2.     Our work has no strings attached. In my experience, people can see ‘strings attached’ from a mile away, and this leads to deep distrust. Our aim is to be a ‘trusted partner’ in our local community, and we are therefore committed to high levels of transparency in regards to what we’re doing and why we’re doing it. We made a decision early on to act in our community out of an overflow of the life of the kingdom that we experience together, rather than with a focus on ‘bums on seats’ (i.e. only doing things with an eye to getting more people in our church building on Sundays). Our aim is for our community to experience what we do as a blessing freely given, and we are upfront about this in all our dealings. What do we get out of it all? Quite simply, an opportunity to embody the love and grace of Jesus in our local context.

3.     We maintain a posture of invitation. Everything we do comes with an invitation to join in. We will never force those invitations on anyone (our commitment to ‘no strings attached’ makes sure of that); we will, rather, offer open invitations to anyone and everyone to join in with whatever is going on (whether that be in the community herb garden or the regular community breakfast or whatever else is happening), with a genuine freedom for those invitations to be refused. Our aim in this is to break down the dividing walls in our community in general, as well as creating more porous borders between ‘church’ and ‘community’.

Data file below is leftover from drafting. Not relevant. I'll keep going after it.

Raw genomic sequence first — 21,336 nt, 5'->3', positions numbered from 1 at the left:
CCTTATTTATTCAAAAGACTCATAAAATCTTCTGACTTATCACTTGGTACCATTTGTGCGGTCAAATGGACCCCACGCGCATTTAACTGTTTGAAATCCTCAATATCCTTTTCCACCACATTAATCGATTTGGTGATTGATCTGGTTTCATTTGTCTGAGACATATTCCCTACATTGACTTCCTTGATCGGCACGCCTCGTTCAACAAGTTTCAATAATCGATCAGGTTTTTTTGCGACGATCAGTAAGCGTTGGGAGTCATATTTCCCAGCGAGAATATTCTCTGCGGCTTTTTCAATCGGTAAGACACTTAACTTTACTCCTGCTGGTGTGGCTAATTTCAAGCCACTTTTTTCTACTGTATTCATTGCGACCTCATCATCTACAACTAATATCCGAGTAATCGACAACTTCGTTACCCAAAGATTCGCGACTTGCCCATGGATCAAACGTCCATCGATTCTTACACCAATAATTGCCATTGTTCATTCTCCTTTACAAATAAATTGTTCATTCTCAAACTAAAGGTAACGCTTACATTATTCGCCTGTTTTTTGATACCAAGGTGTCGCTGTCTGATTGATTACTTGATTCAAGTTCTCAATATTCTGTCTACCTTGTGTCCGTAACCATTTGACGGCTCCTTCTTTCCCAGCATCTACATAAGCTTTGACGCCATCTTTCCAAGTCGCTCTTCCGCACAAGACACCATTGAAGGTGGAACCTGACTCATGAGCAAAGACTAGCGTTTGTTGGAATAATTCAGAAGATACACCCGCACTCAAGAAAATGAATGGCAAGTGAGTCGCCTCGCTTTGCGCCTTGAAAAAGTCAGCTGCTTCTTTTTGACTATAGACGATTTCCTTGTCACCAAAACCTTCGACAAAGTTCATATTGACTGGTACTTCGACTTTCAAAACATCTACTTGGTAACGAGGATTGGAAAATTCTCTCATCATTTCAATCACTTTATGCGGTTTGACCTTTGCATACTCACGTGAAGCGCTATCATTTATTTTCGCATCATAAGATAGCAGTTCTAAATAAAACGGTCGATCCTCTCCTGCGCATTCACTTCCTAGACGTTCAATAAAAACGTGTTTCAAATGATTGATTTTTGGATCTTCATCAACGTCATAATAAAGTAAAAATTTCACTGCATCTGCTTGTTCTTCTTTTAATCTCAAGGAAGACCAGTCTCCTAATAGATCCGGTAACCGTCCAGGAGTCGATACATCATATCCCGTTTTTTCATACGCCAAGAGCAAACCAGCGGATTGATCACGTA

What all of this looks like, for us, is a whole range of possibilities, grouped under the banner of ‘Love Crows Nest’.


It looks like a community herb garden on the edge of our property which flows into one of the busiest pedestrian areas in Crows Nest. Passers-by are encouraged to freely take from the bountiful harvest, always with an invitation to join in. This has led to more conversations with people in our community than I could ever have imagined (with some now regularly involved with the garden), and has also provided the opportunity for us to build relationships with the amazing community gardens team from the local Council. This, in turn, has opened up other opportunities for us to bless our community by volunteering with the Council team to work on other public gardens in our local area, and even the possibility to ‘adopt’ a small bushland garden area in a local park to take on as a semi-regular project.